Would it be an invasion of privacy for the Associated Press and Las Vegas Review-Journal to report on the autopsy of one of the Oct. 1 Las Vegas shooting victims?
A Nevada judge ruled that it would be and told the news outlets to “destroy their copies of an autopsy report” for off-duty police officer Charleston Hartfield, the Review-Journal itself reported Feb. 9. Last week, the “AP filed an emergency petition to the state supreme court,” AP spokesperson Lauren Easton told iMediaEthics by e-mail.
The news outlets received redacted copies of all 58 shooting victims’ autopsies, not identifying whose autopsy was whose. The judge suggested either the news outlets destroy all their copies and the coroner sends only 57, or letting the coroner’s office go through the news outlets’ records and remove Hartfield’s autopsy. Las Vegas Review-Journal editor-in-chief Keith Moyer slammed the suggestions as “a preposterous demand of a free press.”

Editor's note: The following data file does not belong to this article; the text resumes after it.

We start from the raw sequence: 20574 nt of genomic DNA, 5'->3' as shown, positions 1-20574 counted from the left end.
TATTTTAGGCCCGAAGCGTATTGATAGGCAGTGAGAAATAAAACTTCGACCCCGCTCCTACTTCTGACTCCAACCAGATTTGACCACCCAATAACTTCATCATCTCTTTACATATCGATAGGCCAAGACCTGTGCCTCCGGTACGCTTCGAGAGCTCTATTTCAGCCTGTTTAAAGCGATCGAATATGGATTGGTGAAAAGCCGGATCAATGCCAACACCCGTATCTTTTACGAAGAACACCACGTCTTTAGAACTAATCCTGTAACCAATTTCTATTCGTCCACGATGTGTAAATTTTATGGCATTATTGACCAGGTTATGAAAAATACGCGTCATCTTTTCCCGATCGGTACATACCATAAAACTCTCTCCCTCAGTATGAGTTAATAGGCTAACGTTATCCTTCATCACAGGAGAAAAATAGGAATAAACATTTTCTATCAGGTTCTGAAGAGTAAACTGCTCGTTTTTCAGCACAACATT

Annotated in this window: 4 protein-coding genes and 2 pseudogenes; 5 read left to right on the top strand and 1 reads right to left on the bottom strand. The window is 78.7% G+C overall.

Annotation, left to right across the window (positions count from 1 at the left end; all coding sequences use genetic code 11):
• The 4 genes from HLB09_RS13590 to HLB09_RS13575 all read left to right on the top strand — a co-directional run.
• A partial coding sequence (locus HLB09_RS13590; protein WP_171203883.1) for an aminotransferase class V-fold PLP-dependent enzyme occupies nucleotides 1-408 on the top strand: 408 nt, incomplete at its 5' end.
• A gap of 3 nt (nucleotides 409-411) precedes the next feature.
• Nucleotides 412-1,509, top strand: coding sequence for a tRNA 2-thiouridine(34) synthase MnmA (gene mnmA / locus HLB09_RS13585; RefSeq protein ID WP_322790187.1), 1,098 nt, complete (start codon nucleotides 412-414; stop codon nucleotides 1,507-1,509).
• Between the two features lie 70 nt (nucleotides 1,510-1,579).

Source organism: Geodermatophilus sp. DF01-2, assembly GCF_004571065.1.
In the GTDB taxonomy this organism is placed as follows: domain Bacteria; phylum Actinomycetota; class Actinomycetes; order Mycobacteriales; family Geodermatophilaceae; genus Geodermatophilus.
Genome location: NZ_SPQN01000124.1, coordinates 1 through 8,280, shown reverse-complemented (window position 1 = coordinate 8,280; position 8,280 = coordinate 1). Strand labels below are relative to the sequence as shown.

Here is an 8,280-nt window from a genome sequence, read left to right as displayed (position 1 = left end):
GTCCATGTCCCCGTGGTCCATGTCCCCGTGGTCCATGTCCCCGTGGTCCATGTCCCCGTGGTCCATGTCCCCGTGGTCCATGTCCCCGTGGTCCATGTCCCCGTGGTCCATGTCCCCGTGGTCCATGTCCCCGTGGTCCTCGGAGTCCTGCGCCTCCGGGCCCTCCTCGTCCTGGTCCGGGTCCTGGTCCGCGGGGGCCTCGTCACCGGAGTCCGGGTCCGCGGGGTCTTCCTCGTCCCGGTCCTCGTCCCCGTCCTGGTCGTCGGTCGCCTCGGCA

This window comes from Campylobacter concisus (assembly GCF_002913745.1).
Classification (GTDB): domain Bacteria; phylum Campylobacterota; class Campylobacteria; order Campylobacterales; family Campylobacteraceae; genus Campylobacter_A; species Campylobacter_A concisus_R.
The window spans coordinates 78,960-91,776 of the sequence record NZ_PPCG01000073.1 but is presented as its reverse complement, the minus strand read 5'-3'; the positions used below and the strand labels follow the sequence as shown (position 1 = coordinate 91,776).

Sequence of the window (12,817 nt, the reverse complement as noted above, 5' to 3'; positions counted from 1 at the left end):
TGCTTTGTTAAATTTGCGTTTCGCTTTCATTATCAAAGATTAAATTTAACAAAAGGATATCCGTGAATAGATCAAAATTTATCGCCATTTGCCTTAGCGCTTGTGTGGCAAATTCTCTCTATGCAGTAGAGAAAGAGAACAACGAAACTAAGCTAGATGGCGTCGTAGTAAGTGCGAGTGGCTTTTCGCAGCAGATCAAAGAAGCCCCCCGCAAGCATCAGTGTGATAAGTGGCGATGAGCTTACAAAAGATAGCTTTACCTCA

Hartfield’s widow sued to keep the autopsy private after it was released, arguing it contained “confidential medical and health information,” the Review-Journal reported Feb. 5. “Names, ages, hometowns and racial characteristics of the victims were redacted from 58 reports made public last week after a judge’s order.”
“These reports are important public records. Previous rulings have held that these records must be accessible to the public,” Moyer is quoted as saying in the paper’s story on the judge’s ruling. The paper is appealing the ruling, as is the Associated Press, according to the AP’s own report. “Attorneys representing the news organizations said once personal identifiers are redacted, claims to privacy no longer apply,” the AP reported.
Both the Reporters Committee for Freedom of the Press and the Nevada Press Association support the Review-Journal and AP’s bid to overturn the ruling, having submitted an amici curiae brief in support, the Review-Journal reported.